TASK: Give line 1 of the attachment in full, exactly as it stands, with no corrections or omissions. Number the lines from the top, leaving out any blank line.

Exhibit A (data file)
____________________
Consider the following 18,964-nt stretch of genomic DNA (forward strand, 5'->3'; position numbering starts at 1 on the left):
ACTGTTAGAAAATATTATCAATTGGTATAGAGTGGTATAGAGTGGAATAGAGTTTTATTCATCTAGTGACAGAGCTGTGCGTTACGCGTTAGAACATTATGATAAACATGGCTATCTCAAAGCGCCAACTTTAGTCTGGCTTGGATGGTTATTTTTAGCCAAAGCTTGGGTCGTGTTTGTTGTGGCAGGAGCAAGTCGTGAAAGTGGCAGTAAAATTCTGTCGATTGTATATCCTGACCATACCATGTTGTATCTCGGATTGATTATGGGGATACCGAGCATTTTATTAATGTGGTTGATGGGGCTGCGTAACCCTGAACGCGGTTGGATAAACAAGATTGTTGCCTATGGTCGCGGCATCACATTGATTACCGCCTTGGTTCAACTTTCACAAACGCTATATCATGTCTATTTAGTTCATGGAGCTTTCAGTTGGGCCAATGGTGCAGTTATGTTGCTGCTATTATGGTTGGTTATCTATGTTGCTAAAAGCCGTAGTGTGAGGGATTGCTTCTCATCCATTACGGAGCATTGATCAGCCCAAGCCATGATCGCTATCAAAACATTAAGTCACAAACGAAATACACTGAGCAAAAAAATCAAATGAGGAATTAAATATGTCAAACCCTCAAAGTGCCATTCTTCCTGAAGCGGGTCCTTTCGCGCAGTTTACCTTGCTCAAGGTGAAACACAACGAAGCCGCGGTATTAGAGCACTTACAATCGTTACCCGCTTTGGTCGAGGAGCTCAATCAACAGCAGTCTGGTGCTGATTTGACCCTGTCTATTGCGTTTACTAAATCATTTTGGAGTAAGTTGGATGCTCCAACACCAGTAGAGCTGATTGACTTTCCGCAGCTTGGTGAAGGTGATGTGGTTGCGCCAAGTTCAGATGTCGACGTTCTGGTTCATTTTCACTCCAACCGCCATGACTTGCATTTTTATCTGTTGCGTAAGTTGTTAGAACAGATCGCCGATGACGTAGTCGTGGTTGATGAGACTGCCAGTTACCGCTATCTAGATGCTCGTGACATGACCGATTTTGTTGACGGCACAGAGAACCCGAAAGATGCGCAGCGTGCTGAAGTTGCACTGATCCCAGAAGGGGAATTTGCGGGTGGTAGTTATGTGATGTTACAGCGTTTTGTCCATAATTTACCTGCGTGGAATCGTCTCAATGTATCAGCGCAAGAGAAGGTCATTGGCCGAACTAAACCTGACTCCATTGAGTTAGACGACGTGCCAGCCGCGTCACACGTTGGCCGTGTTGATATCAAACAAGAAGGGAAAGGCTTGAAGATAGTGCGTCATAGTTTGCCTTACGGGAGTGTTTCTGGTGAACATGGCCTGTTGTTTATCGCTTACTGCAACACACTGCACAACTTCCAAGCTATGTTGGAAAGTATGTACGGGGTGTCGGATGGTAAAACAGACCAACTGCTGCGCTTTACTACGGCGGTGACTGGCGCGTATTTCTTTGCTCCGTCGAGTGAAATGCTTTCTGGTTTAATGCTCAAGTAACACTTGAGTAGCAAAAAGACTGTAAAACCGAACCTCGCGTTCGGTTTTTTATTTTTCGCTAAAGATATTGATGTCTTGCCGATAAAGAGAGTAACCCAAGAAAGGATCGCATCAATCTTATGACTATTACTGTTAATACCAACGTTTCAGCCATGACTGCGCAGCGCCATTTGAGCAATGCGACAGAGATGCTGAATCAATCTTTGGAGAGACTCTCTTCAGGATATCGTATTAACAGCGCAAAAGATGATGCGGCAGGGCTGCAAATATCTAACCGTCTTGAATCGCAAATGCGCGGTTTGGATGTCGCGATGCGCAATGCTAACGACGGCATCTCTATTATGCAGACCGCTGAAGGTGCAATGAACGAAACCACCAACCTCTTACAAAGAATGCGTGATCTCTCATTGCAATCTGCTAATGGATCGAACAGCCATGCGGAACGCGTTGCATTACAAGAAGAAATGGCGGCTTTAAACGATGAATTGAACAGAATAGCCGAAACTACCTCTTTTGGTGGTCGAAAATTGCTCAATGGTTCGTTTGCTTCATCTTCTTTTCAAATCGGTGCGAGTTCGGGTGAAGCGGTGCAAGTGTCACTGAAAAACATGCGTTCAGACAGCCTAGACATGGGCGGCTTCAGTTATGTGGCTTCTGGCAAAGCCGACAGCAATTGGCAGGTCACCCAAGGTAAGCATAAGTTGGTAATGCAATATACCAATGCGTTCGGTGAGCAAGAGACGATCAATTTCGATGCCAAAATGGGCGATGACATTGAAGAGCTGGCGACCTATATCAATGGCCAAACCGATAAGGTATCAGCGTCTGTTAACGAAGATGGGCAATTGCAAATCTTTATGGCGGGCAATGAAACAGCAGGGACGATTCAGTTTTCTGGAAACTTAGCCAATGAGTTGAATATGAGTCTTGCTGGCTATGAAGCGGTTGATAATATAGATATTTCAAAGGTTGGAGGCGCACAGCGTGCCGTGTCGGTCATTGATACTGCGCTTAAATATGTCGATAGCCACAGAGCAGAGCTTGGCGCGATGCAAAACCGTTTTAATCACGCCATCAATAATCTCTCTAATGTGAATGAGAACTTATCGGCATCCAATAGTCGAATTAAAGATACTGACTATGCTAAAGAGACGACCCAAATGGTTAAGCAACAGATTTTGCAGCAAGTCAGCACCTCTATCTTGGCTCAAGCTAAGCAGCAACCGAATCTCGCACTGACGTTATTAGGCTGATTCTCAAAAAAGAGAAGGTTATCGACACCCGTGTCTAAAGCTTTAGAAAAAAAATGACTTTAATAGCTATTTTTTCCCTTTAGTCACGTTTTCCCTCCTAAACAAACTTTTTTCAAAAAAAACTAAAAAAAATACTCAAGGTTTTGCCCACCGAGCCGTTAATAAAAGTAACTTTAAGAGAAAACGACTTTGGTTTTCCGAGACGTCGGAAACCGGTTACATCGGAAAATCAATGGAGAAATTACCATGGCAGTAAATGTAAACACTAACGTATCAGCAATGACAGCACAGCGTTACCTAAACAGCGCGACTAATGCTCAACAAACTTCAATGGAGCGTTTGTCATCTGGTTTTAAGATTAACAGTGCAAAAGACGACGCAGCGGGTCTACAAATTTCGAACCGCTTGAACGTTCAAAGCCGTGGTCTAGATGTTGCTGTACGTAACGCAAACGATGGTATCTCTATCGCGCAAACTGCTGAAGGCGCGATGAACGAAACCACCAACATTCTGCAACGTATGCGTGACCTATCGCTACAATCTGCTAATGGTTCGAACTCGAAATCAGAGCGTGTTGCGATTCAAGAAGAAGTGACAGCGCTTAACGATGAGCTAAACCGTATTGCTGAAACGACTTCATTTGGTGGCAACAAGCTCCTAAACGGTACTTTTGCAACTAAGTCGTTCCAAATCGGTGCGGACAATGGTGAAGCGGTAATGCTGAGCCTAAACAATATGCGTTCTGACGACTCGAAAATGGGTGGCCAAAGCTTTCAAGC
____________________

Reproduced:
Consider the following 18,964-nt stretch of genomic DNA (forward strand, 5'->3'; position numbering starts at 1 on the left):